Organizers are grateful for the help of sponsors and local supporters like Kern County Superintendent of Schools, Mary C. Barlow. Student transportation to The Fort is arranged for the youth summit at just the cost of labor for bus drivers and is free for participants who meet up in Bakersfield, and then take a 40 minute bus ride together on public school buses. Conversations unfold during that ride and friendships begin to develop from the beginning of the day. 

“Seeing each other as people at the heart of everything is really the goal,” said Li. “We all bleed red. There’s no reason for hatred. While kids are wondering what they’ve gotten themselves into for the day, we’re cultivating empathy and showing them they have nothing to fear when it comes to kids who come from other schools.”

Volunteers greet students, a PA system blasts music and the kids start their day with the kind of energy that characterizes the joy of youth. Four groups let students work in teams and they convene with all participants for speakers and meals. The day is structured with a focus on students’ wellbeing and includes four workshops: ethics, team building, diversity, and understanding. There are motivational speakers, including Bakersfield’s former Chief of Police, Lyle Martin, and nationally-touring success coach and author Tabitha Christopher; an awards ceremony rounds out the experience and a DJ ends the night with music and a lightshow. 

Through it all, that spirit of a human-to-human connection prevails, and that is what makes KernYES! a way to reach students at pivotal life stages. The only group session held behind closed doors broaches deep subjects like divorce, suicide, alcoholism, and drug abuse. 

“I help lead that session and it does bring up a lot of topics that may be relevant for students at home. The love and empathy in that room feel palpable when we talk about what it means to have life issues that are serious and not always easy to overcome,” said Li, who also noticed the absence of student’s phones being taken out during the sessions. 

Summit organizers don’t take devices away or even ask participants not to use them, because screens simply haven’t been a problem, as the students are consistently engaged in what’s happening in front of them during the day. 


“We want students to do the talking and express themselves, as opposed to how they often are in school, where the adults are talking to them or at them and not listening,” said Steven. “We are listening. We talk all the time about how these kids are so distracted by their phones. Well, we are too sometimes, as the adults in the room. Really giving young people the opportunity to speak and to be heard lets them know they have a voice, and we are also paying attention.”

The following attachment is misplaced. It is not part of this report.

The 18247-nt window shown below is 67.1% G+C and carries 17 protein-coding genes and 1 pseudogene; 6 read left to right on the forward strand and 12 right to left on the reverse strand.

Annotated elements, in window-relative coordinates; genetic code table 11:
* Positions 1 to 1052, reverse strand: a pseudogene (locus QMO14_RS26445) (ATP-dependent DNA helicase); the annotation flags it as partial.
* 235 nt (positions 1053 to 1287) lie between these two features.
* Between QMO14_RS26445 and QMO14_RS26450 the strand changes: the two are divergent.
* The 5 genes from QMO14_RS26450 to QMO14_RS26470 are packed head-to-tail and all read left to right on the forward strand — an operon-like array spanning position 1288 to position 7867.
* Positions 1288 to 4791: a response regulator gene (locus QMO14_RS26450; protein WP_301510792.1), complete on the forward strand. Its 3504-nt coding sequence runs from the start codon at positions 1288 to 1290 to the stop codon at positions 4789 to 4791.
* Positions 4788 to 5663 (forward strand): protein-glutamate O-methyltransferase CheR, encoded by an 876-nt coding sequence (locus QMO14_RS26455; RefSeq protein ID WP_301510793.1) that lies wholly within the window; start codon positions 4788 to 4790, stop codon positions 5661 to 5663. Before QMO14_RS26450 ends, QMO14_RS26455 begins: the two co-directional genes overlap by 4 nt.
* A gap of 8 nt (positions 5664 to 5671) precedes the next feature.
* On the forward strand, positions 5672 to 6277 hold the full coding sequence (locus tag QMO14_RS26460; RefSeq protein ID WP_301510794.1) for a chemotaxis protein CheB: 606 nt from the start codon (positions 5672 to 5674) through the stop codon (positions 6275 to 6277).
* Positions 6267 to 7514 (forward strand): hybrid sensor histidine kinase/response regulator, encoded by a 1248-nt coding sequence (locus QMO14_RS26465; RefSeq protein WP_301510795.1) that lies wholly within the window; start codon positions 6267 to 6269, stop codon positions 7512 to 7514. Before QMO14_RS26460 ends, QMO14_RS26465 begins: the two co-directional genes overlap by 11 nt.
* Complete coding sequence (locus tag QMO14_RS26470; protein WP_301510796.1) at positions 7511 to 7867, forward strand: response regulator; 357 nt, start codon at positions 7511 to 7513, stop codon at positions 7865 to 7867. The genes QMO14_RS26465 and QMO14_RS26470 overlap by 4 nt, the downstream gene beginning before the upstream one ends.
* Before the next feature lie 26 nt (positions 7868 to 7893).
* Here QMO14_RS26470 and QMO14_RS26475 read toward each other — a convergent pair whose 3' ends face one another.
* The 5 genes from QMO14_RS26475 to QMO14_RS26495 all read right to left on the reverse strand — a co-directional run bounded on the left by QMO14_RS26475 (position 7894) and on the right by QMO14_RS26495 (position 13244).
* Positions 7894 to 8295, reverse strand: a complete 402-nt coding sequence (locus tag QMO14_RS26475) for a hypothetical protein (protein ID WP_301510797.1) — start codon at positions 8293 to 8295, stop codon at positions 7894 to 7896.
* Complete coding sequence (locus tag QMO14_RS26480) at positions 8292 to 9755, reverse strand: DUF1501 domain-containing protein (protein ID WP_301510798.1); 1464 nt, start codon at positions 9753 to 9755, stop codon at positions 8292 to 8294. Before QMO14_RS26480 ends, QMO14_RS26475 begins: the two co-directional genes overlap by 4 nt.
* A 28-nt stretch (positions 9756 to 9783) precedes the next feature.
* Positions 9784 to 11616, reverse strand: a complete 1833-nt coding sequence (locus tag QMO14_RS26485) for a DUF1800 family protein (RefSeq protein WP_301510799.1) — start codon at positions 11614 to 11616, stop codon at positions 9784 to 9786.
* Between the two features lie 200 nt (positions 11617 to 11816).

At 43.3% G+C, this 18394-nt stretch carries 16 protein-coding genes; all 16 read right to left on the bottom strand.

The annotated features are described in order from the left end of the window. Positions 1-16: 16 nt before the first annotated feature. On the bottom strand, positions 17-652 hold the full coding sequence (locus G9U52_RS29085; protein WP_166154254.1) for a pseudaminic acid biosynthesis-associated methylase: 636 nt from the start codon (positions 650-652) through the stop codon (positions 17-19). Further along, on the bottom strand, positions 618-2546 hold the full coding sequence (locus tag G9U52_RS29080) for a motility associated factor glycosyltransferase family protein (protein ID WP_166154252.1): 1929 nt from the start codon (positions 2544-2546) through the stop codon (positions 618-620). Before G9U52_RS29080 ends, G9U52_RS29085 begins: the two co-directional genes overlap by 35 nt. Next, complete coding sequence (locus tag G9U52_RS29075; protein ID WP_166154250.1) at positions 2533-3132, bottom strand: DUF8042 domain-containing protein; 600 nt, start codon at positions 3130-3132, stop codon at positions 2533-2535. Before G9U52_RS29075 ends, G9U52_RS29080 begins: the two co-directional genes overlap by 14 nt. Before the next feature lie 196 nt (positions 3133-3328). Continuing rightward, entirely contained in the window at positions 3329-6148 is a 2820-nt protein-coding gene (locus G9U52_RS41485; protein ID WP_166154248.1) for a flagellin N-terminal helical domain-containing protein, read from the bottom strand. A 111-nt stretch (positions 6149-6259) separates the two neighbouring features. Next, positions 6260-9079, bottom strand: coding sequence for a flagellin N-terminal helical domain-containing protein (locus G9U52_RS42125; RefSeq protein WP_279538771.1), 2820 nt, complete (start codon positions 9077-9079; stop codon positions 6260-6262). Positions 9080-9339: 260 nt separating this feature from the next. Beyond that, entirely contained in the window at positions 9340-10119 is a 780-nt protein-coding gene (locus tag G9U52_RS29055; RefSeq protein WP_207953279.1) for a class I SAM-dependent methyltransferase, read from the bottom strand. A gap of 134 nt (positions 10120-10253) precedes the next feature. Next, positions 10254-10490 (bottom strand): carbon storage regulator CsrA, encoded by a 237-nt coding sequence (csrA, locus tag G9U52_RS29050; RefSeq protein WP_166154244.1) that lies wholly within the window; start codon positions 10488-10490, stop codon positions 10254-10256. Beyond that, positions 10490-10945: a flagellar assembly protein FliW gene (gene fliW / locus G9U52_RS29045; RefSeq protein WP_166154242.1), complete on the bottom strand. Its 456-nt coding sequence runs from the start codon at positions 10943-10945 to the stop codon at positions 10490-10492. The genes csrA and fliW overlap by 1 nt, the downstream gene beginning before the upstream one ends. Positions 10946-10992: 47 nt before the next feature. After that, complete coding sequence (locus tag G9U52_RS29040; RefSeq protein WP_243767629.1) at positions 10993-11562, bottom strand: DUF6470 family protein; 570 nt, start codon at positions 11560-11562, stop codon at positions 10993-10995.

Connecting With Teens

The opportunity for adults to interact with young people is also an unexpected benefit for many of the volunteers. 

“Rotarians don’t always connect with high school students. A lot of service clubs are aging. We have to have a way to connect with students if community groups are going to be around for the next generation,” said Steven. “Most of our volunteers are surprised how energizing and how pleasant the kids are. No doubt, they go home exhausted, but it was worth spending the day with teens right here in Kern County.”

How to Help 

Additional volunteers at the summit and sponsors from the community are always needed. The program has no paid staff and relies on volunteer labor, reduced speaker fees and donated or discounted food and other services to make the day a success.

“All donations that go into it go directly to the kids,” said Steven proudly. “We absolutely want to thank every volunteer, every sponsor, and every speaker who has worked to make this program possible.”

Find more information about KernYES!, including how to volunteer, at https://kernyes.org/.

About Rotary International

Rotary International is a service organization with more than 1.2 million members and 35,000 clubs worldwide, according to its website, which sums up Rotarians’ commitment to world issues through local action on topics that range from hunger to economic disparity and vaccination to reduce disease.

“Rotary isn’t about where you come from or what religion you are,” said Li. “It has nothing to do with politics and is 100 percent about giving. You can go into so many places in the world and connect with other Rotarians, men, women, people from all walks of life who have community service in common.”

Find a chapter near you at www.rotary.org.